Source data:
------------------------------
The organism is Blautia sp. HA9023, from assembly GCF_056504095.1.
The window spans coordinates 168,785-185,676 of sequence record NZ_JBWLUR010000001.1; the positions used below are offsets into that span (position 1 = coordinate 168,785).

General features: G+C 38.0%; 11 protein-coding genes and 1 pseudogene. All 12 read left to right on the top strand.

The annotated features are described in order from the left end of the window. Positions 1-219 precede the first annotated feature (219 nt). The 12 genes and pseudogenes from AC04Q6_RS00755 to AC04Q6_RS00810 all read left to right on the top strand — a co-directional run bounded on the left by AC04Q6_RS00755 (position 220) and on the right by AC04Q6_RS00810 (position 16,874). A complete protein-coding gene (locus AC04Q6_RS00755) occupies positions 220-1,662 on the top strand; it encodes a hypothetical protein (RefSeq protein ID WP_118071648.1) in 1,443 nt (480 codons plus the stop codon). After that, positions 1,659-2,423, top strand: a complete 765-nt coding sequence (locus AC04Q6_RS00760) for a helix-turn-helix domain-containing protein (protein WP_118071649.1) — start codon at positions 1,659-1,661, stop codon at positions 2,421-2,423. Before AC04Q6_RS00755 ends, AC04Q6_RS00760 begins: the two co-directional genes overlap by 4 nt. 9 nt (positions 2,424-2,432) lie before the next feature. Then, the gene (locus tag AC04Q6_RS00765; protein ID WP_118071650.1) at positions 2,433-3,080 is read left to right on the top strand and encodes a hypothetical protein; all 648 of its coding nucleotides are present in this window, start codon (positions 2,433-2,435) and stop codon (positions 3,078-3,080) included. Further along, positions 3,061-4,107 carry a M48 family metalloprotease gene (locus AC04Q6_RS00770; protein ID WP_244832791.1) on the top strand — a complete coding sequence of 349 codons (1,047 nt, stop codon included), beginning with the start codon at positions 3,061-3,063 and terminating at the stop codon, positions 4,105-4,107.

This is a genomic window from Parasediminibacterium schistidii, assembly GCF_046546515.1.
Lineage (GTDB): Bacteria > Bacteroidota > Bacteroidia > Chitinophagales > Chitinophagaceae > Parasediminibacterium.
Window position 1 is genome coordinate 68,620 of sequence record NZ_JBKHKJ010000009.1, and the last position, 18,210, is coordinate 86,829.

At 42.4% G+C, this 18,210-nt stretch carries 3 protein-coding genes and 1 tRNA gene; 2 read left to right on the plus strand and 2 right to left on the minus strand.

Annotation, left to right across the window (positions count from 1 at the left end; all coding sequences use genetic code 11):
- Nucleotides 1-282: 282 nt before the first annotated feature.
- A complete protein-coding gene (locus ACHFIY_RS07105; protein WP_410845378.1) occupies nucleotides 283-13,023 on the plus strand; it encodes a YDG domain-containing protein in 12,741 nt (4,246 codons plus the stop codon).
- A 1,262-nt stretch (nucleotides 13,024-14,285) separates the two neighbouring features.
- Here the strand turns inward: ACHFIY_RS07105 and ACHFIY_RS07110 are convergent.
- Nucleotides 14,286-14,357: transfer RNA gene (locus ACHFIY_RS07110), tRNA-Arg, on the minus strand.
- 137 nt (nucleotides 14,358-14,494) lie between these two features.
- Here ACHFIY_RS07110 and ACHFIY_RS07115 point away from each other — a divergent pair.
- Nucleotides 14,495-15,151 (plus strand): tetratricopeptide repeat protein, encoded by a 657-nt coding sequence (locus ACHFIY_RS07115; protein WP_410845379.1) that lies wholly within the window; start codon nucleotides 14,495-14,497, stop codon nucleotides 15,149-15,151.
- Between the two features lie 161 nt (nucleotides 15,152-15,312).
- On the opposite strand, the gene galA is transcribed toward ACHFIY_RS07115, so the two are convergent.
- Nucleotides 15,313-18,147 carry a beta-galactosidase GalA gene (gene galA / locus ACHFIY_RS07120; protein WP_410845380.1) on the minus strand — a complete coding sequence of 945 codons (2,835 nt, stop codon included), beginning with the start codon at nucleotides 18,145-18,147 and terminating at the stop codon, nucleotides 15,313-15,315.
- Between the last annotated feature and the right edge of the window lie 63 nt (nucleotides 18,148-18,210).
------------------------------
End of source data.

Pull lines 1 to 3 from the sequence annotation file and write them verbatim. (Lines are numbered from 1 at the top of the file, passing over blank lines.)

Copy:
The organism is Blautia sp. HA9023, from assembly GCF_056504095.1.
The window spans coordinates 168,785-185,676 of sequence record NZ_JBWLUR010000001.1; the positions used below are offsets into that span (position 1 = coordinate 168,785).

General features: G+C 38.0%; 11 protein-coding genes and 1 pseudogene. All 12 read left to right on the top strand.